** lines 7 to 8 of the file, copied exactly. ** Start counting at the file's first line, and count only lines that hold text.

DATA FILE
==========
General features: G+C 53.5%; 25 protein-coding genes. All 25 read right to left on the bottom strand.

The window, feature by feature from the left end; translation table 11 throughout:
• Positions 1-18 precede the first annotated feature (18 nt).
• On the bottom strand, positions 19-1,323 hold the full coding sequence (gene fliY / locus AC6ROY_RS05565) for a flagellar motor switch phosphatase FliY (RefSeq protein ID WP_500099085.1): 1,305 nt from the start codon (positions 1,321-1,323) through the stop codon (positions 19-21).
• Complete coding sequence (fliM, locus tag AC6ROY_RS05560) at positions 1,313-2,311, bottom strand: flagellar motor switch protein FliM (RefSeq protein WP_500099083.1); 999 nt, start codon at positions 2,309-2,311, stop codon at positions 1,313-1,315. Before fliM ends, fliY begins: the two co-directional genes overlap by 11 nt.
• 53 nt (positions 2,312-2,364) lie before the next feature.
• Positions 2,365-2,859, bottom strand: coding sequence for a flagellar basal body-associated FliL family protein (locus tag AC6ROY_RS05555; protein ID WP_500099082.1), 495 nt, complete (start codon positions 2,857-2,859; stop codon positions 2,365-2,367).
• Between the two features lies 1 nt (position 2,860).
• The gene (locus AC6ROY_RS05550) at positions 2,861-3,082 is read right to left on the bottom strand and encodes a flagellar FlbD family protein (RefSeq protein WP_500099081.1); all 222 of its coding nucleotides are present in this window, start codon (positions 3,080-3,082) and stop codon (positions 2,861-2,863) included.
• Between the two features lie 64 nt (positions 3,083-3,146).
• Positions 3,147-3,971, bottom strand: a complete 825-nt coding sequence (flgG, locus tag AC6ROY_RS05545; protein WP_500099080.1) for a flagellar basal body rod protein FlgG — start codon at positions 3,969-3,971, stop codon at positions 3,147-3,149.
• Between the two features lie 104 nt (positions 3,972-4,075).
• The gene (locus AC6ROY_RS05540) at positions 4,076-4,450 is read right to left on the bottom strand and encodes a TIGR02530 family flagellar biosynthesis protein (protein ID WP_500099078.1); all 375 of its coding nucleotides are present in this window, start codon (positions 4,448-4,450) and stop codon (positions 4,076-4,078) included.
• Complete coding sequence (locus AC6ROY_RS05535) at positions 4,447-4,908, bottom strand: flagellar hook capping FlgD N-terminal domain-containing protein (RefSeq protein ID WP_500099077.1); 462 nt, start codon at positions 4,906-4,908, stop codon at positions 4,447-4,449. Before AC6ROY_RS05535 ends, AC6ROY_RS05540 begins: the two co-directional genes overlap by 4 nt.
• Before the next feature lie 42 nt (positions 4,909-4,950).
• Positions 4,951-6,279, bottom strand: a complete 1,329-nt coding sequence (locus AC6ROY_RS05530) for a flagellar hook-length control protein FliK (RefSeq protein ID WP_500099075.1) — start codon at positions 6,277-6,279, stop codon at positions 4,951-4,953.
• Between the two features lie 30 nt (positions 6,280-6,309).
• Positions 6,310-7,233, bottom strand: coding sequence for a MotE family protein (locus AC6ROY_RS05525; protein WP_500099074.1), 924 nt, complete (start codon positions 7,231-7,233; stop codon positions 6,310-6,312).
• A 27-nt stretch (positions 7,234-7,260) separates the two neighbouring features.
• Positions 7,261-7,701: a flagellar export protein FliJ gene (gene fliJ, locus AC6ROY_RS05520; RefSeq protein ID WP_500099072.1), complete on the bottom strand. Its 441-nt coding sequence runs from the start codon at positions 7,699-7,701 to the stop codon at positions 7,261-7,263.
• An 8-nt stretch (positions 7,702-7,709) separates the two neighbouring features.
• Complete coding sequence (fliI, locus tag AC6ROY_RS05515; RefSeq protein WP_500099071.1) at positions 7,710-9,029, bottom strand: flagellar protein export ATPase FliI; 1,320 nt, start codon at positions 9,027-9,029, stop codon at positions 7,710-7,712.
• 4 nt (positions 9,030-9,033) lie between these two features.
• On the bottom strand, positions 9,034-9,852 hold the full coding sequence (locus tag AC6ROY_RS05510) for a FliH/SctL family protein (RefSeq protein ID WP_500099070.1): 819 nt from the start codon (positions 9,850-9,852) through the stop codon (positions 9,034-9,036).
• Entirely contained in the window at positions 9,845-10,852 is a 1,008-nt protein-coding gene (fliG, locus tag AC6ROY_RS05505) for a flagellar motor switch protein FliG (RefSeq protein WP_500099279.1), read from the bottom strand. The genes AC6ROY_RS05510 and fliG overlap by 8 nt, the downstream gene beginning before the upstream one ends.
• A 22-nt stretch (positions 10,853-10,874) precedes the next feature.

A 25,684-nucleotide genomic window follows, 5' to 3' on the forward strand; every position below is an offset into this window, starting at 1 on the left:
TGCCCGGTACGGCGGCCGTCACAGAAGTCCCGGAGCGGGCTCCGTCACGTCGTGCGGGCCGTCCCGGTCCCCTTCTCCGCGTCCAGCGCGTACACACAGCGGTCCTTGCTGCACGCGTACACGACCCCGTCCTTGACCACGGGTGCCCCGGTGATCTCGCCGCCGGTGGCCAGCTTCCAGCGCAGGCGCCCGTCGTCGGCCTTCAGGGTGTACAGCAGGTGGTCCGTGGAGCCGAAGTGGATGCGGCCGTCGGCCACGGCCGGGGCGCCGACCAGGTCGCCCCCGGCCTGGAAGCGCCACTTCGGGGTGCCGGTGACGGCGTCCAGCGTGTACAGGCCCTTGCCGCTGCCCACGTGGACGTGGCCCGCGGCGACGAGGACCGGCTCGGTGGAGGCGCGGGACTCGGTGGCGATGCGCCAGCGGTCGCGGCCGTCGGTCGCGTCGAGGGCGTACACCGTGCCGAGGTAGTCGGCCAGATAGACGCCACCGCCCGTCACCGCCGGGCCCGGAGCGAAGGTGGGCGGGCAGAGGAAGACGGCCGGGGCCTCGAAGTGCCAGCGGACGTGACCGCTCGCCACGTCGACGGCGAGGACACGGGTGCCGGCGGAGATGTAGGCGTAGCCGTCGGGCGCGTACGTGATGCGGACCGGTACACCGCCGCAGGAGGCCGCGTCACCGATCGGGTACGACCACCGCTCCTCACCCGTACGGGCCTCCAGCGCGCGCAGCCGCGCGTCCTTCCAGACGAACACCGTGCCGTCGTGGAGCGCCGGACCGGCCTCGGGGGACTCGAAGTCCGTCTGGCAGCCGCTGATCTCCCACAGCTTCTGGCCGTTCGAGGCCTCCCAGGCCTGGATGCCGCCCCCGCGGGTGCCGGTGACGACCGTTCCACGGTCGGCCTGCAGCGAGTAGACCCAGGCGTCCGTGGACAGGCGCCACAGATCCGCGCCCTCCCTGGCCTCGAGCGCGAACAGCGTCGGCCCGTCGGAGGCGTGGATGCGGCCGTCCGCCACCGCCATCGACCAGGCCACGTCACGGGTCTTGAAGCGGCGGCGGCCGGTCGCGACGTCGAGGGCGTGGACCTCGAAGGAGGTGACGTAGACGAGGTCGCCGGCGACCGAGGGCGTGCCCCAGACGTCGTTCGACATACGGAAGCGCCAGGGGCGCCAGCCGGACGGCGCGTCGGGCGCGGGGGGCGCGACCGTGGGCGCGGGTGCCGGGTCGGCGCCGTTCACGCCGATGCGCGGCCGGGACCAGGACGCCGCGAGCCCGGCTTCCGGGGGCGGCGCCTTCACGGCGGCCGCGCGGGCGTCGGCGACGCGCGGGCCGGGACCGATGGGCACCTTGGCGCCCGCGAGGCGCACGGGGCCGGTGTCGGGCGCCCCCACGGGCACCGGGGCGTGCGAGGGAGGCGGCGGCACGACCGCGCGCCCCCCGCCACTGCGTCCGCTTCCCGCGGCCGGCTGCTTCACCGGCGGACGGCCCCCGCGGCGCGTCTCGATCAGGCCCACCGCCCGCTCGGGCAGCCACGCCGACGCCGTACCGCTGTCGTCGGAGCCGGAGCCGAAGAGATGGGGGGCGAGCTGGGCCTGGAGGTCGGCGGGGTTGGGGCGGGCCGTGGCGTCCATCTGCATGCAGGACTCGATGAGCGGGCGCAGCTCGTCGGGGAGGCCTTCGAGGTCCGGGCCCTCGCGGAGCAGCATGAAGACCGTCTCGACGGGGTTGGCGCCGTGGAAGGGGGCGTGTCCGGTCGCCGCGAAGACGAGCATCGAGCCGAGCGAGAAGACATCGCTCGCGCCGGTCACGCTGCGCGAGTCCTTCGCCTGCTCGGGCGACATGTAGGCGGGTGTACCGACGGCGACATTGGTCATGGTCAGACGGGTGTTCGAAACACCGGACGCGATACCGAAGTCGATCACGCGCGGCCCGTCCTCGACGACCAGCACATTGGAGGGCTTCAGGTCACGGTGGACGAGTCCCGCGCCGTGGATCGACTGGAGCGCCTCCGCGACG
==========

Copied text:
• Positions 2,365-2,859, bottom strand: coding sequence for a flagellar basal body-associated FliL family protein (locus tag AC6ROY_RS05555; protein ID WP_500099082.1), 495 nt, complete (start codon positions 2,857-2,859; stop codon positions 2,365-2,367).
• Between the two features lies 1 nt (position 2,860).